Available at: http://digitalcommons.calpoly.edu/theses/1002
Date of Award
MS in Computer Science
Website scaling has been an issue since the inception of the web. The demand for user generated content and personalized web pages requires the use of a database for a storage engine. Unfortunately, scaling the database to handle large amounts of traffic is still a problem many companies face. One such company is iFixit, a provider of free, publicly-editable, online repair manuals. Like many websites, iFixit uses Memcached to decrease database load and improve response time. However, the caching strategy used is a very ad hoc one and therefore can be greatly improved.
Most research regarding web application caching focuses on cache invalidation, the process of keeping cached content consistent with the permanent data store. Generational caching is a technique that involves including the object’s last modified date in the cache key. This ensures that cache keys change when- ever the object is modified, which effectively invalidates all relevant cache entries. Fine-grained caching is now very simple because the developer doesn’t need to explicitly delete all possible cache keys that might need to be invalidated when an object is modified. This is particularly useful for caching arbitrary fragments of HTML without increasing the complexity of cache invalidation.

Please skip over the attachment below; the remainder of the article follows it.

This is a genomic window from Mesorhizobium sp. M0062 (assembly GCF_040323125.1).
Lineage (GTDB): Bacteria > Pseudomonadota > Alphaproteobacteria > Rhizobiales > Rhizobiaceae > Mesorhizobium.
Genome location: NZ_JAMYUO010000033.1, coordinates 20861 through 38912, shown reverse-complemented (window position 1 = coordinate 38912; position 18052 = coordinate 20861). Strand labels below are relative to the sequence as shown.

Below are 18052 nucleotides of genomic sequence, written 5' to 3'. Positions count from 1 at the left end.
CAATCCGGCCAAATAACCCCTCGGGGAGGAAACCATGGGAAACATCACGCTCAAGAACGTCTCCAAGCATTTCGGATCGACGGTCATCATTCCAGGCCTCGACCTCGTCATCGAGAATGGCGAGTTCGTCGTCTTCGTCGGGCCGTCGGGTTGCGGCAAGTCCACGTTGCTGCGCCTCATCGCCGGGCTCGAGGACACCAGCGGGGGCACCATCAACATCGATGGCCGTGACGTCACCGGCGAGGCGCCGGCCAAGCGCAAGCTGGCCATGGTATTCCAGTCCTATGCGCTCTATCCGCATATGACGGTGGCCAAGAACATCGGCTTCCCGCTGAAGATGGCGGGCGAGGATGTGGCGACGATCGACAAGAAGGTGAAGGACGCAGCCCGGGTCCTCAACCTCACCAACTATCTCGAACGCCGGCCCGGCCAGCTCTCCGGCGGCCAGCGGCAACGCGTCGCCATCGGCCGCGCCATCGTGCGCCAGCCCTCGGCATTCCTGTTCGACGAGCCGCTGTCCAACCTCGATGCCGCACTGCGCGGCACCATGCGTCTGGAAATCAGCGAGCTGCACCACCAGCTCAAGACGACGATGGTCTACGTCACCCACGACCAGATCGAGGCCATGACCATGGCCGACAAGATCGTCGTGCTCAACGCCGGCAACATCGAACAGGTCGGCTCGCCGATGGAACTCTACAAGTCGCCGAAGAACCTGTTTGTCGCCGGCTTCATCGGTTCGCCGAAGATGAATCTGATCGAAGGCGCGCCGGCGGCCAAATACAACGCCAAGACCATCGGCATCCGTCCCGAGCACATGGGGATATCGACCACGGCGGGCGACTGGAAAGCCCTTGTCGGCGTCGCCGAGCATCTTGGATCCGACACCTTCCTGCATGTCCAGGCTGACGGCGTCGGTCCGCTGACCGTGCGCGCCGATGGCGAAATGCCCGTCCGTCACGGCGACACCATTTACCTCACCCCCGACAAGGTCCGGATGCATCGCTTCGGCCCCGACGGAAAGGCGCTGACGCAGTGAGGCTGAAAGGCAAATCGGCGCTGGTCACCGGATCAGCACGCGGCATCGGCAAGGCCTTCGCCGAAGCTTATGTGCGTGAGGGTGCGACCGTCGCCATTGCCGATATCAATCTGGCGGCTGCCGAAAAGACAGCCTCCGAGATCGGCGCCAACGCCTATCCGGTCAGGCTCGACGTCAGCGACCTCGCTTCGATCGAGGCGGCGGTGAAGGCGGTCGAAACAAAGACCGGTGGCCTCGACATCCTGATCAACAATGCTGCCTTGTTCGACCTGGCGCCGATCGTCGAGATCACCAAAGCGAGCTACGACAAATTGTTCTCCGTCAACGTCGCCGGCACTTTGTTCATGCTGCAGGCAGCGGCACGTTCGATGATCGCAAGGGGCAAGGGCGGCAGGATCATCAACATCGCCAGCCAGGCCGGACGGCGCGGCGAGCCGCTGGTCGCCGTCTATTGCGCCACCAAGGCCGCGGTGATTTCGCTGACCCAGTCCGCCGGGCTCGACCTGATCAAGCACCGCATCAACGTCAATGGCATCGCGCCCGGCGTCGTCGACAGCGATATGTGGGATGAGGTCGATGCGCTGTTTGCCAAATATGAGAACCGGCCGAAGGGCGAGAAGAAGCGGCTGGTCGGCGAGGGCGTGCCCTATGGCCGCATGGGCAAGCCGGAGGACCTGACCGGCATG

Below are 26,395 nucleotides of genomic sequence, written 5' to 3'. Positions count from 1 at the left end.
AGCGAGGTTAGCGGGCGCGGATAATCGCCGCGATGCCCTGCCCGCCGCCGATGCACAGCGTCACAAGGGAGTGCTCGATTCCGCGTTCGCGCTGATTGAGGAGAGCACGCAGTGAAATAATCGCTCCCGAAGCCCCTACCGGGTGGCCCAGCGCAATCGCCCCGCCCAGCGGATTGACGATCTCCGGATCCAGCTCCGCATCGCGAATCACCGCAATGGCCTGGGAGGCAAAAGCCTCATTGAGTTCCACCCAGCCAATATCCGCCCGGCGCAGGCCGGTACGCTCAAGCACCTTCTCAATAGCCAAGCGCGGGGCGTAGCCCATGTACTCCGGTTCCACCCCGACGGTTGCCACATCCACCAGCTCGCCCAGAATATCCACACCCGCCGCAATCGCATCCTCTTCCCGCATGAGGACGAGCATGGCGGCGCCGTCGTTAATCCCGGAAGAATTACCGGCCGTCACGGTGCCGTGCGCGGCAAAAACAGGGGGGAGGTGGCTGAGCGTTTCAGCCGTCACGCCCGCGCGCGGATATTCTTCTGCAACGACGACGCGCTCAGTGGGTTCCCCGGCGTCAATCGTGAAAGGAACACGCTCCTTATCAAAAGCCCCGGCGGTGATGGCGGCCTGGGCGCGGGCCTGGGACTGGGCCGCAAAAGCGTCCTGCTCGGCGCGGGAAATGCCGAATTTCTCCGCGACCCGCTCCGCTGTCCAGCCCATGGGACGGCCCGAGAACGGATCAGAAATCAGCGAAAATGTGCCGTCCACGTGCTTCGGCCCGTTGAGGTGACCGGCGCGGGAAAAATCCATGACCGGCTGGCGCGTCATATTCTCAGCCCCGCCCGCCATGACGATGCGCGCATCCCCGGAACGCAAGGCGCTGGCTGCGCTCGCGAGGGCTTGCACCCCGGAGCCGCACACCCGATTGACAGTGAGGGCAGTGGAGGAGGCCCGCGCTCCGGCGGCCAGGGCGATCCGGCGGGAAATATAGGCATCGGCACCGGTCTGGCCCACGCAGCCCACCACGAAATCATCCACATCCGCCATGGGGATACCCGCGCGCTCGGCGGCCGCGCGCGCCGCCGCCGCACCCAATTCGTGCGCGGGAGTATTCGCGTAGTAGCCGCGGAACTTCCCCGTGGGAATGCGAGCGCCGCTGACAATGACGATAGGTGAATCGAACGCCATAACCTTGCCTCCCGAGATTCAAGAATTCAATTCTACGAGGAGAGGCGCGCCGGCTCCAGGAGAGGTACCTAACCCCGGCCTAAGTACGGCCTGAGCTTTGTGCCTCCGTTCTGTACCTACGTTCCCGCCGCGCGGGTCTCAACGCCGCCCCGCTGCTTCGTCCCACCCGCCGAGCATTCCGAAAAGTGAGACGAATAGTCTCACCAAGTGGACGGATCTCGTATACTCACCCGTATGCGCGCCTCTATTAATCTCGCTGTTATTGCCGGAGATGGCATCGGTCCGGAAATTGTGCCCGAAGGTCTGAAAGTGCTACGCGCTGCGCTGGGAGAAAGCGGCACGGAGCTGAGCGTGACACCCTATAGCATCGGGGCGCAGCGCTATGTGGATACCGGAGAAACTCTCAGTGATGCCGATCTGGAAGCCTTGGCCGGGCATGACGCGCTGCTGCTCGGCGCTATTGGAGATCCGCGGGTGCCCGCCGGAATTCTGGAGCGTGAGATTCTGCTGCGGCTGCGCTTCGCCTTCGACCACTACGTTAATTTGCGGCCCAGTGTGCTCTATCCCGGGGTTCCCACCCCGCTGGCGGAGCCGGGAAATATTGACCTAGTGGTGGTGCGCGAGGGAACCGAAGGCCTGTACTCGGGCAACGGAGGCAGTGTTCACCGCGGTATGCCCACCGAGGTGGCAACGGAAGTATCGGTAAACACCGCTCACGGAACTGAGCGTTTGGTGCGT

In this work, we describe the process of implementing a caching strategy based on generational caching concepts in iFixit’s website. Our implementation yielded a 20% improvement in page response time by caching fragments of HTML and results of database queries.